Inland Fisheries

Advisory Roundtable on the Assessment of Inland Fisheries, Rome, Italy 8-10 May 2018

Overview of inland fisheries

The two and a half day Advisory Roundtable was convened to contribute to FAO’s response to the request by the 32nd Session of the Committee on Fisheries (COFI), to i) advise FAO on its approach to developing a more comprehensive report on methods and data and analytical approach, which could be used to provide a credible, objective and replicable assessment of inland fisheries; and ii) provide guidance on tools that could be provided to member states seeking advice with respect to assessing the status of their inland fisheries (yield/production, threats & drivers), predicting future impacts and how to quantify the effect of mitigation/adaptation measures on fisheries.

The roundtable reviewed and discussed the background that had led up to the meeting to scrutinize the purpose of an assessment and the scope of coverage and how this could be used to determine the status of inland fisheries. It further developed the criteria to conduct such an assessment, and then attempted to apply the approach to a number of basins. This practical exercise was based on concrete examples from countries or basins with which the experts were familiar.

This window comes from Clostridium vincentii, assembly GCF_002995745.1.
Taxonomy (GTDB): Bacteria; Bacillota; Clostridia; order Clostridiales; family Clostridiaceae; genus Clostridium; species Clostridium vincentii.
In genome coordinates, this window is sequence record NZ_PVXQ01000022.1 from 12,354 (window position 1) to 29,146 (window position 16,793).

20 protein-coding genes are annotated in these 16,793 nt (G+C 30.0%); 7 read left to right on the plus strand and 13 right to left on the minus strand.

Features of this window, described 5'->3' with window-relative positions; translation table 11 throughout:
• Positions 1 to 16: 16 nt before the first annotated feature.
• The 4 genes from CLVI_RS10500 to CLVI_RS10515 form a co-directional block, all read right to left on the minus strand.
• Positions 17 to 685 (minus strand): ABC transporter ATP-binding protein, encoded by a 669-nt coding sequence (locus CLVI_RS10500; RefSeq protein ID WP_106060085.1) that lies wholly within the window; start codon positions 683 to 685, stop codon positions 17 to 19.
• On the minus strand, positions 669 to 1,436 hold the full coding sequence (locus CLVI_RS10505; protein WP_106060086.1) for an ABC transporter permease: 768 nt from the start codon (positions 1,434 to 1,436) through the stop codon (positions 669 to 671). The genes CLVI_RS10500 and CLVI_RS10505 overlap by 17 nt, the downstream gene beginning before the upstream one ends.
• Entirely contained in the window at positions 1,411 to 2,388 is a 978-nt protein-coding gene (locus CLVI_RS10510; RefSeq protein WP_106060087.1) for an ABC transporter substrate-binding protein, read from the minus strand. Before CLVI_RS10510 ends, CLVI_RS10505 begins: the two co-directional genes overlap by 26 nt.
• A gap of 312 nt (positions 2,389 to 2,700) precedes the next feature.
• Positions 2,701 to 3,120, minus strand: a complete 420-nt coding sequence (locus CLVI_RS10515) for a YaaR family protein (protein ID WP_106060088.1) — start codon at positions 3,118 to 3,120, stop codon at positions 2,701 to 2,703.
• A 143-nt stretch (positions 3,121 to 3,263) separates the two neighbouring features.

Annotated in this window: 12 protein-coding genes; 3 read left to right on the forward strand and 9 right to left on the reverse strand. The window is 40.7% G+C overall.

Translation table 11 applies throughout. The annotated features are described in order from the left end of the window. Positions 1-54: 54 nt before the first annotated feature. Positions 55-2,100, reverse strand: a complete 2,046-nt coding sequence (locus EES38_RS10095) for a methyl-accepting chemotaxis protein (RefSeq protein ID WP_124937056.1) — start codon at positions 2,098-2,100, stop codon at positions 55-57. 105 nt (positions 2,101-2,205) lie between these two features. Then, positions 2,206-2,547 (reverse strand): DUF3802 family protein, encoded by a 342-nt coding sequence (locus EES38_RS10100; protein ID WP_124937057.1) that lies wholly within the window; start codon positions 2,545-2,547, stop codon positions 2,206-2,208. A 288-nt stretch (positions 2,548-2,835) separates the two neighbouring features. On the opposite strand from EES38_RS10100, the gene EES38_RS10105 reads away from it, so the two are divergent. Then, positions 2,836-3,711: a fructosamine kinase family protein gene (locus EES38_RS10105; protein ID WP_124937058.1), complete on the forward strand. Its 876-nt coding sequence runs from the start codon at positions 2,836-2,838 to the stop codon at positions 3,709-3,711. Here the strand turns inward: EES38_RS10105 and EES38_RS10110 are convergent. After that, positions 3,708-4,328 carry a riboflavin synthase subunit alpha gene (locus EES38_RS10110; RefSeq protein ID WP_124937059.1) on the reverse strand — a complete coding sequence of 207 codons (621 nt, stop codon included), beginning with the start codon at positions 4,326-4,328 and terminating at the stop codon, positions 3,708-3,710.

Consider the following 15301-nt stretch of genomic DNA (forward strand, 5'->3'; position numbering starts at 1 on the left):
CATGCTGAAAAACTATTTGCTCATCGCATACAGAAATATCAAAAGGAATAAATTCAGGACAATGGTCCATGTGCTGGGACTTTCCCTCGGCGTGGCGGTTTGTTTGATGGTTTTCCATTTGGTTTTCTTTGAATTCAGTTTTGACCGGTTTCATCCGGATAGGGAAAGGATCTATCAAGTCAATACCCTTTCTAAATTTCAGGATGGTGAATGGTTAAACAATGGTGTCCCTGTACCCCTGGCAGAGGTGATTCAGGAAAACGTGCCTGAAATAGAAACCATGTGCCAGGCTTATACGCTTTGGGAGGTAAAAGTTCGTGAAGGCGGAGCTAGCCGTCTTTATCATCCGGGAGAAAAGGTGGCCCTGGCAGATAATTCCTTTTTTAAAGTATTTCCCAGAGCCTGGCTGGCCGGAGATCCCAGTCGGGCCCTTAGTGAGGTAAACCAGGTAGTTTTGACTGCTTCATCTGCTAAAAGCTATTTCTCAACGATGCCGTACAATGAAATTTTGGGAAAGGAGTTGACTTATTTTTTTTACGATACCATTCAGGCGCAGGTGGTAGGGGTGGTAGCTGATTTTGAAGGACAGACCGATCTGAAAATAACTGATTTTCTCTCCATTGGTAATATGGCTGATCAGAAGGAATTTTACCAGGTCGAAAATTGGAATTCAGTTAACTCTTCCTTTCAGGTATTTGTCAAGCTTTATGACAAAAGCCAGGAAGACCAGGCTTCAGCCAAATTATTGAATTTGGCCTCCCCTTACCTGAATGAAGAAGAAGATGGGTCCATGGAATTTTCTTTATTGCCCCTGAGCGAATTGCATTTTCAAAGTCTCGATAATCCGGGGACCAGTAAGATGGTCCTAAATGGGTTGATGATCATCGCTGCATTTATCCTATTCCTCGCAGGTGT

It was concluded by the roundtable, that the use of a dual index approach is the right way to go, and that it can be used to assess fisheries both at the national, basin, regional and globallevels although different levels of resolution will be required and may thus have somewhat different data requirements. Adding a valuation element will direct investment towards the fisheries that provides most benefit to society in the context of the priorities set at the national level. At the national level, data may include yields, catches, threats, and measures that can be used to estimate future adaptive capacity. For global level analysis an index approach will be necessary relying on “big” data. Any information system should be useful to serve, first and foremost, the countries that collect/analyse and provide the data. Reports to FAO that could be compiled into a global picture of the state of inland fisheries would be a valueadded product of this process. The national reports would also have utility in reporting on progress towards the Sustainable Development Goals/Aichi Targets.